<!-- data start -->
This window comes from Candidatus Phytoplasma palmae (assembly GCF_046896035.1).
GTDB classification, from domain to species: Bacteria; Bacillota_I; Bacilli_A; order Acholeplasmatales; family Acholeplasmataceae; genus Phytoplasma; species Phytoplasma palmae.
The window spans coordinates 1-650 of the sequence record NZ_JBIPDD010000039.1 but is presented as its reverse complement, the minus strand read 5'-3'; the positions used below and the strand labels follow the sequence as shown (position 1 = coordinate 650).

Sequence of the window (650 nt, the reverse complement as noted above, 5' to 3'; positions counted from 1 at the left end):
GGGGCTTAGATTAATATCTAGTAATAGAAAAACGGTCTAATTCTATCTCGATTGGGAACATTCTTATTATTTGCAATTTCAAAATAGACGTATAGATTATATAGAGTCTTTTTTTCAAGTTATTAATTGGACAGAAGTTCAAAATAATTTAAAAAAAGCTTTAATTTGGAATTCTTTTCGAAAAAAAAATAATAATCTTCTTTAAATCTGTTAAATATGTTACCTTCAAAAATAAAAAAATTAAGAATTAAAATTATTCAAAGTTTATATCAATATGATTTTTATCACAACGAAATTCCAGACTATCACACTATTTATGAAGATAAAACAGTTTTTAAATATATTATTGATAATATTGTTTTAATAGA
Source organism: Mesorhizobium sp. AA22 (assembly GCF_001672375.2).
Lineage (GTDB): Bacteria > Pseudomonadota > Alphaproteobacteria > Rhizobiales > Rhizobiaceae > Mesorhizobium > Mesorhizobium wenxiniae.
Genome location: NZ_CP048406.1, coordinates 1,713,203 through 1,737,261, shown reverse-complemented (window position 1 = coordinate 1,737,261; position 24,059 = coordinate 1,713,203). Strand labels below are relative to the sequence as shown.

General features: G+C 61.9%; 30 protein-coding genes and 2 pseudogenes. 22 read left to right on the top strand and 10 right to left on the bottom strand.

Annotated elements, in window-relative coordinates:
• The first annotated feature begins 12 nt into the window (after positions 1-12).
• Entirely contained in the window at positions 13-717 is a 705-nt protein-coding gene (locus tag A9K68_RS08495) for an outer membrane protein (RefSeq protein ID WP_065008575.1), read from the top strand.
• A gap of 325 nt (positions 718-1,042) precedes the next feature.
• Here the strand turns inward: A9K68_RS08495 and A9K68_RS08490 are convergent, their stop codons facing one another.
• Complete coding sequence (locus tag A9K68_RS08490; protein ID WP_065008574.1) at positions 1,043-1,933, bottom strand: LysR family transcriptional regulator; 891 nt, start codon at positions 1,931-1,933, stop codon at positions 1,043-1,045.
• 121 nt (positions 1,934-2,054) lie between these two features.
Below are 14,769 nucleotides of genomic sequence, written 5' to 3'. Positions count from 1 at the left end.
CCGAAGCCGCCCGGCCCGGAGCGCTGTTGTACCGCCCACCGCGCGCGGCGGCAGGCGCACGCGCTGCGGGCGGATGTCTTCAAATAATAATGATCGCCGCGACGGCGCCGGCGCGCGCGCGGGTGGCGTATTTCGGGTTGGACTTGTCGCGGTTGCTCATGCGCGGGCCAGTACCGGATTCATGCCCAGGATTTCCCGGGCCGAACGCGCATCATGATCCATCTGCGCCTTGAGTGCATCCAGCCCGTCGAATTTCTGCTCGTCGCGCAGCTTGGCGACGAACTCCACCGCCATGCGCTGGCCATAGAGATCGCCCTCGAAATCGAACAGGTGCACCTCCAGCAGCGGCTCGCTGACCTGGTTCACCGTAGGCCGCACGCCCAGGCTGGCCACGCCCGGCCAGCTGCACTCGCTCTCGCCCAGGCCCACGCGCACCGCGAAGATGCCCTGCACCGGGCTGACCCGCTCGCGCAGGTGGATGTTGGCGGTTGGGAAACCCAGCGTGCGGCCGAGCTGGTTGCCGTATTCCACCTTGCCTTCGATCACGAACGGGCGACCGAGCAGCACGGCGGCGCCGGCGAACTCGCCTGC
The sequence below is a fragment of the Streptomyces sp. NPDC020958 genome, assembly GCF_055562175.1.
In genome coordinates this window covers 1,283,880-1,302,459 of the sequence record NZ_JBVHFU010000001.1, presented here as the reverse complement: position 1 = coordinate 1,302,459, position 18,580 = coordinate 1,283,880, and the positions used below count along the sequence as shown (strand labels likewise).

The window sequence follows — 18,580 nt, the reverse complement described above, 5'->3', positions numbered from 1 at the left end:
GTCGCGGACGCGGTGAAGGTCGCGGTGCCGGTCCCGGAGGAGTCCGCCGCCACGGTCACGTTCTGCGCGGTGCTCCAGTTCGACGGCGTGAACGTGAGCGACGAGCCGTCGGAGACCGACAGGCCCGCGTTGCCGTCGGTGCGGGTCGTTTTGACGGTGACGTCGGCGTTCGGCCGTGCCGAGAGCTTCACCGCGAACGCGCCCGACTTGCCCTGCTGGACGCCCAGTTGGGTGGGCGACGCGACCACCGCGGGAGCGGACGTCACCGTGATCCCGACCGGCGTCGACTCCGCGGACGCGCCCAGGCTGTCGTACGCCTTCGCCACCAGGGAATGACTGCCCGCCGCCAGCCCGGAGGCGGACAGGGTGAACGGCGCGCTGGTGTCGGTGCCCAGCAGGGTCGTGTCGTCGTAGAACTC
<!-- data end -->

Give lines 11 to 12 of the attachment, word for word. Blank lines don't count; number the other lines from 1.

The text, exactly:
• The first annotated feature begins 12 nt into the window (after positions 1-12).
• Entirely contained in the window at positions 13-717 is a 705-nt protein-coding gene (locus tag A9K68_RS08495) for an outer membrane protein (RefSeq protein ID WP_065008575.1), read from the top strand.